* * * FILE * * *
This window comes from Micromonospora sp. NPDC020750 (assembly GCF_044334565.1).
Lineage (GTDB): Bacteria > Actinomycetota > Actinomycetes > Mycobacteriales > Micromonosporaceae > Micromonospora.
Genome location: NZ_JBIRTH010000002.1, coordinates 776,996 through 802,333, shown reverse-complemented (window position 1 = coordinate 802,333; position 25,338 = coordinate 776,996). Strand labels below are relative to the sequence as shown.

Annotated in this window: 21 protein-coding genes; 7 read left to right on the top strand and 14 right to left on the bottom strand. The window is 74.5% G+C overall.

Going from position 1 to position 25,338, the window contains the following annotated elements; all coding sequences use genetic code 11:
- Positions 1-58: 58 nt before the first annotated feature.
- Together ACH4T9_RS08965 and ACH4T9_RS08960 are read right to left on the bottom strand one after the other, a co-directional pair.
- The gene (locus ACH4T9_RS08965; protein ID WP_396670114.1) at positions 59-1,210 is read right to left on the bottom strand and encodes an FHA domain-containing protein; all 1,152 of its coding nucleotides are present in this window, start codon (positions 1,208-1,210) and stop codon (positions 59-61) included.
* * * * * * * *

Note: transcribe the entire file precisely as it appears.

This window comes from Micromonospora sp. NPDC020750 (assembly GCF_044334565.1).
Lineage (GTDB): Bacteria > Actinomycetota > Actinomycetes > Mycobacteriales > Micromonosporaceae > Micromonospora.
Genome location: NZ_JBIRTH010000002.1, coordinates 776,996 through 802,333, shown reverse-complemented (window position 1 = coordinate 802,333; position 25,338 = coordinate 776,996). Strand labels below are relative to the sequence as shown.

Annotated in this window: 21 protein-coding genes; 7 read left to right on the top strand and 14 right to left on the bottom strand. The window is 74.5% G+C overall.

Going from position 1 to position 25,338, the window contains the following annotated elements; all coding sequences use genetic code 11:
- Positions 1-58: 58 nt before the first annotated feature.
- Together ACH4T9_RS08965 and ACH4T9_RS08960 are read right to left on the bottom strand one after the other, a co-directional pair.
- The gene (locus ACH4T9_RS08965; protein ID WP_396670114.1) at positions 59-1,210 is read right to left on the bottom strand and encodes an FHA domain-containing protein; all 1,152 of its coding nucleotides are present in this window, start codon (positions 1,208-1,210) and stop codon (positions 59-61) included.